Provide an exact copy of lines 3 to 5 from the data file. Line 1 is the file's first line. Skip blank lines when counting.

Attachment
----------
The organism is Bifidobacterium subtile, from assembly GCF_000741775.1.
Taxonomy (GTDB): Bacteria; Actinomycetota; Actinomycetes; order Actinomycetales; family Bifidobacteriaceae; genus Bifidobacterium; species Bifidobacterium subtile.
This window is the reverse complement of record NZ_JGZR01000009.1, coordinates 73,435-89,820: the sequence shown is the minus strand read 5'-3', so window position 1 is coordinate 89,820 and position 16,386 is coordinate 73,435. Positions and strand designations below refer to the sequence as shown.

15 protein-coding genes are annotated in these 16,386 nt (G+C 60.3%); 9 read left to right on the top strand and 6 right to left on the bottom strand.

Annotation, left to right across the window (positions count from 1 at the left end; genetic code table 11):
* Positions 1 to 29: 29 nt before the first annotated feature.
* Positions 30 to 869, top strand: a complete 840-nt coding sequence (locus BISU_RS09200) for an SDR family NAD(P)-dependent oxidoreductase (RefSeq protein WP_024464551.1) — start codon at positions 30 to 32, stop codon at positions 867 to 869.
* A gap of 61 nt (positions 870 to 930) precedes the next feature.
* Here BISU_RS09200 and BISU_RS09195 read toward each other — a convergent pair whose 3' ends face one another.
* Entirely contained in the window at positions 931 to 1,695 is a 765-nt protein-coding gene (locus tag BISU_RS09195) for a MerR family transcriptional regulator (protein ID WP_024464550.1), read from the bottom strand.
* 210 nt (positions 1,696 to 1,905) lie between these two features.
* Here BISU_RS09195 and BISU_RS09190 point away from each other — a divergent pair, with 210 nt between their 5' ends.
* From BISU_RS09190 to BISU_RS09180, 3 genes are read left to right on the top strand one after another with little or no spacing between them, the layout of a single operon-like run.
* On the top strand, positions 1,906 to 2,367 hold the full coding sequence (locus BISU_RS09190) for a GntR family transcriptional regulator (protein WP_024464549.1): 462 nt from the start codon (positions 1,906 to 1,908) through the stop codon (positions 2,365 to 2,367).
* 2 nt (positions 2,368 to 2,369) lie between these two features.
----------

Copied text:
This window is the reverse complement of record NZ_JGZR01000009.1, coordinates 73,435-89,820: the sequence shown is the minus strand read 5'-3', so window position 1 is coordinate 89,820 and position 16,386 is coordinate 73,435. Positions and strand designations below refer to the sequence as shown.

15 protein-coding genes are annotated in these 16,386 nt (G+C 60.3%); 9 read left to right on the top strand and 6 right to left on the bottom strand.

Annotation, left to right across the window (positions count from 1 at the left end; genetic code table 11):